September is a big month for me. It always has been – my birthday is September 5th, so naturally I think it’s the best month of the year 😉 Aside from my birthday though, I always looked forward to it if not so much for school but at least for a new year. The changing season and fresh start always brought a sense of hope and possibility.
Now, since cancer entered the picture, it holds even more meaning. My own remission ‘cancerversary’ is at the end of the month, and it just so happens to be Lymphoma Awareness Month as well. September now holds an even deeper sense of newness and change; of rebirth, hope, and possibility.
The War on Cancer: Taking Stock of the Status Quo
But it also brings with it a stark reminder of the status quo. Cancer rates are continually rising. People are still dying. Billions of dollars later, there is still no ‘cure.’
According to the American Cancer Society, a “total of 1,762,450 new cancer cases and 606,880 deaths from cancer are expected to occur in the US in 2019.” That said, the death rates have been steadily decreasing over the past quarter century – by as much as 27%.
Yet more and more people are being diagnosed each year and ‘survivors’ are left to pick up the pieces of their shattered lives.
So should we applaud the declining death rate when overall statistics are increasing? Are we really making much progress in this ‘war on cancer?’
What we Should really bring more Awareness to when it comes to Cancer
Sunday was World Lymphoma Day so it spurred me to write this post, especially as we’re halfway through the month. And it also got me thinking more deeply about this ‘awareness’ piece.
Aspects I think deserve more attention are the skewed focus on certain types of cancer over others, where the money raised ‘for research’ really goes, and the issue of consequences of treatment itself and the ongoing cancer recovery journey.
We spend so much time – and money – on raising cancer ‘awareness’ but how much good is it really doing? Are we getting bang for the buck?
There is so much we are not ‘aware’ of when it comes to cancer, and because these are such big topics I’m going to dive in deeper to the subjects of cancer research and the search for the cure in addition to where the money actually goes.
Reality Check on the Cancer Awareness Calendar
September is not just Lymphoma awareness month – it also happens to be awareness month for childhood cancer, uterine cancer, leukemia, ovarian, prostate, and thyroid cancers. One cancer is not more special or deserving of attention and awareness than any other – cancer is cancer and it is all devastating. I think every cancer should be equally acknowledged. For the record, October is also Liver cancer awareness month.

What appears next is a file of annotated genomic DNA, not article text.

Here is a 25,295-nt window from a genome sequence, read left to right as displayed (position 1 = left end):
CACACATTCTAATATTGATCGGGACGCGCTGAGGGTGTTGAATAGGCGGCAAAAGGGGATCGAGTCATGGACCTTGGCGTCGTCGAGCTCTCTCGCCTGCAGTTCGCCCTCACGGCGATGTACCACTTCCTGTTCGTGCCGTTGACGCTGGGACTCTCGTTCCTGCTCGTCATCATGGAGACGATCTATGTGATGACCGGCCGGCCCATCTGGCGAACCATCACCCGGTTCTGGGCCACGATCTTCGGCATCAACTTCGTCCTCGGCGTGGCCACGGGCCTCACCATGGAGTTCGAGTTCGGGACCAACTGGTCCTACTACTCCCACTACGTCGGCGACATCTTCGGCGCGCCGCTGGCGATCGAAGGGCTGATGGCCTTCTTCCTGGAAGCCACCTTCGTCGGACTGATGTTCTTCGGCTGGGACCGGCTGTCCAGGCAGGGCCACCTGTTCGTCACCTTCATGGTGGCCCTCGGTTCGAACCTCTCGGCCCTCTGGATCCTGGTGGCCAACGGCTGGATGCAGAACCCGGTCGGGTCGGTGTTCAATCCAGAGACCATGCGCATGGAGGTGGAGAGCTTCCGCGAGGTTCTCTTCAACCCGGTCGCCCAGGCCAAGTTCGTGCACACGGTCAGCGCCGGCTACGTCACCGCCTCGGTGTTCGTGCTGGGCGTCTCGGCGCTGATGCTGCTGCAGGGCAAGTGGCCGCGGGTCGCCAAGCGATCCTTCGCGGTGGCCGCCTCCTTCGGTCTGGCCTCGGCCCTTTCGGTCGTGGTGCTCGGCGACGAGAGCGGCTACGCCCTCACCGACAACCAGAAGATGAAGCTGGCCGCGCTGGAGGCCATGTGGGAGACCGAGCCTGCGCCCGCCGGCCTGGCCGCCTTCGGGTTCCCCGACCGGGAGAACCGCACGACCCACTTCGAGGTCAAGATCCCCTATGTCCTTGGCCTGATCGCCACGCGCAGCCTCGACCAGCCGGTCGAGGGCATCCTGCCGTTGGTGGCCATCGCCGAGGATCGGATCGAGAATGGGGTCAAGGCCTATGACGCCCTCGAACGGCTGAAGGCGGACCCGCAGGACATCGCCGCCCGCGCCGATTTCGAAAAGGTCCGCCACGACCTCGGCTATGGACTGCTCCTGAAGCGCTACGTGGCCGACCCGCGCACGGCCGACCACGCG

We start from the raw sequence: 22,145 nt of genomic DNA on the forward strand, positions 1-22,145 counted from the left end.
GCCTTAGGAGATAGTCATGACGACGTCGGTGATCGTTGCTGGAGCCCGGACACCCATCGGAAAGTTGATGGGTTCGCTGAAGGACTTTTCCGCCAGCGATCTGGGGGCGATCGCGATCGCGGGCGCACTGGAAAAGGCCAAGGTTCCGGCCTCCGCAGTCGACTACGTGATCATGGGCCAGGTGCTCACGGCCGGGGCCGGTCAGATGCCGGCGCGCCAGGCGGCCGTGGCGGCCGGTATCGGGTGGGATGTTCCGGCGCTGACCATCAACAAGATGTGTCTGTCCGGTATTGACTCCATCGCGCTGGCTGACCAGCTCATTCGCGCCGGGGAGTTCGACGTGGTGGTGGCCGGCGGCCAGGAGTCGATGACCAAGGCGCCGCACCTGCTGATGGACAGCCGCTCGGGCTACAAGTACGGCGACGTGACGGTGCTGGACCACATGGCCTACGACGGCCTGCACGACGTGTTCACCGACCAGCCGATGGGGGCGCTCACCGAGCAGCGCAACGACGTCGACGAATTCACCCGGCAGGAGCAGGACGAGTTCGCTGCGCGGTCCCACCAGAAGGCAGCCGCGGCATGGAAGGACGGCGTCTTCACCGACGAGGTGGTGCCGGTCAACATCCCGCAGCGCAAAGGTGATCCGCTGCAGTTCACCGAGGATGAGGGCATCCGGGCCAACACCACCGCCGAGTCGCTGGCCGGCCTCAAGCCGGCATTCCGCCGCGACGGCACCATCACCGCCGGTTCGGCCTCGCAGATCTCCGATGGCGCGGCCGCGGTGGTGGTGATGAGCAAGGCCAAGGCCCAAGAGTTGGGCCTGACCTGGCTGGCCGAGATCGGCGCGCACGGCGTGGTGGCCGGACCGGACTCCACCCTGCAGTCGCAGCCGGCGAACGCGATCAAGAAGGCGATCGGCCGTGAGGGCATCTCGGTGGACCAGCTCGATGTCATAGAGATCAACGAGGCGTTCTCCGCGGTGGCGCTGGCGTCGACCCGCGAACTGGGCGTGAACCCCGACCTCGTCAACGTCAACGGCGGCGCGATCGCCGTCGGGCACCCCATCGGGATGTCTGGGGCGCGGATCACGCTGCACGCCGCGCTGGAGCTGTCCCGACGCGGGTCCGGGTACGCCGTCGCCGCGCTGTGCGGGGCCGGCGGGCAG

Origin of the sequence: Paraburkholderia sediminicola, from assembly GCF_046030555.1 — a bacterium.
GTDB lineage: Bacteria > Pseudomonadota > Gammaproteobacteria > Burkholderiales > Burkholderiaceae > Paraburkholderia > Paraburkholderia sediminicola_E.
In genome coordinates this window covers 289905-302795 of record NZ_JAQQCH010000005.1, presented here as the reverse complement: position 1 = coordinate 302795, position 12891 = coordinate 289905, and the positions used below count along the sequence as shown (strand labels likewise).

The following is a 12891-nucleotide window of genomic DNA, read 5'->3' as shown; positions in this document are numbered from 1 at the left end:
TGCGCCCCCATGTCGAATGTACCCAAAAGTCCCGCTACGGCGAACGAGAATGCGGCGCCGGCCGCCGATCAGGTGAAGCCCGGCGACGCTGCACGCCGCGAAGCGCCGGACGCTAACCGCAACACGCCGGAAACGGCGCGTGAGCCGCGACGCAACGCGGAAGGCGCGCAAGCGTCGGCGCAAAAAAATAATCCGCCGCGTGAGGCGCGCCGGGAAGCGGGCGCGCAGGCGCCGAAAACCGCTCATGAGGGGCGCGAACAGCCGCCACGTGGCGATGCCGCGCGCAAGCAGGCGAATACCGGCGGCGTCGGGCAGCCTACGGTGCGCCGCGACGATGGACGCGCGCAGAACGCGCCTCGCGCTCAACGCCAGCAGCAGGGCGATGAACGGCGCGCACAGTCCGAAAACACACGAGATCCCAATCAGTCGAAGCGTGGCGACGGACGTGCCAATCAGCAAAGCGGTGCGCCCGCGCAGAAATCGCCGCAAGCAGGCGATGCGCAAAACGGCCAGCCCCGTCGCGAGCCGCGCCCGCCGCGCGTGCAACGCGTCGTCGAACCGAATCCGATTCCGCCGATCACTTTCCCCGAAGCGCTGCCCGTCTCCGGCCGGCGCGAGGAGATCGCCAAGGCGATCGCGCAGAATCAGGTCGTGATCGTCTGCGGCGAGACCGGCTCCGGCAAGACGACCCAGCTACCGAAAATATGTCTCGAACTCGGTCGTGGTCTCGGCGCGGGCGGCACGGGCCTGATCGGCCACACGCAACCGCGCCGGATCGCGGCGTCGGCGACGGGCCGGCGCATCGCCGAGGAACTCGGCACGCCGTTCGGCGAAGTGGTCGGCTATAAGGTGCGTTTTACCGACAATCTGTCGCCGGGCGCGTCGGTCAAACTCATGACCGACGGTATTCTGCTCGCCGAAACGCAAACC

Choose Hope has a nifty little Calendar of Cancer Awareness Months as well as a little background info on these cancer ‘awareness months.’
Personally, I think February should be the month we focus more closely on – National Cancer Prevention Month. I will dive in more deeply in my next post, but the numbers speak for themselves – we do not place nearly enough focus on prevention.
Reality Check on ‘Life After Cancer’ and the Consequences of Treatment
I also believe far more attention should be given to #lifeaftercancer – the consequences of treatment itself and the impact it has on a survivor’s ability to rebuild their life.
Given my circumstances, I had a lot of reasons to feel ‘lucky’ about my particular situation, yet that does not take away the fact that I had to endure 600 hours of chemotherapy plus a lot of other meds on top of my chemo cocktail. It worked – but it also devastates the body in ways that often aren’t immediately apparent. The fact is, for so many of us, treatment is actually the easy part, as difficult as that may be to believe.
Case in point – I’m three years out now and my birthday the other week involved a little champagne and a couple of cocktails. I had a wonderful birthday, but I also had a pounding headache all afternoon and throughout dinner. I never get headaches.
All summer I’d been dealing with random health issues I’d never dealt with before – minor, but frustrating, especially since they weren’t going away. By my birthday, everything seemed to finally be clearing up. But then bam, everything came right back.
I finally realized it was an underlying gut issues contributing to each and every symptom – a sensitive gut caused by crazy amounts of chemo.
Over the past three years I’ve dealt with next-level brain fog aka ‘chemo brain,’ crippling fatigue, ongoing insomnia, gut issues, hormone imbalances, bloating, weight gain, and bouts of depression and mood issues.
I was diagnosed with Stage 3 Adrenal Fatigue (not recognized by conventional Western medicine, but a very real problem) and through concerted focus on specific diet and lifestyle shifts I’ve finally managed to heal.
And then this gut issue hit with a vengeance.
And I’m certainly on the lucky end of the spectrum.
The Long, Unexpected Road to Cancer Recovery
When I finally discovered the source of my symptoms, I was served a profound reminder of everything I’ve gone through and how sensitive my body still is.
I had no clue it would take my body as long as it has to fully recover – I was ‘the healthiest person’ people knew when I was diagnosed – a vegetarian and avid hot power yogi who could touch her toes to her head while holding a handstand.
With a background in biology, positive psychology, research psychology, yoga, mindfulness, and heavy amounts of research into Ayurveda and healthy living, I had the resources to turn to in supporting the healing process.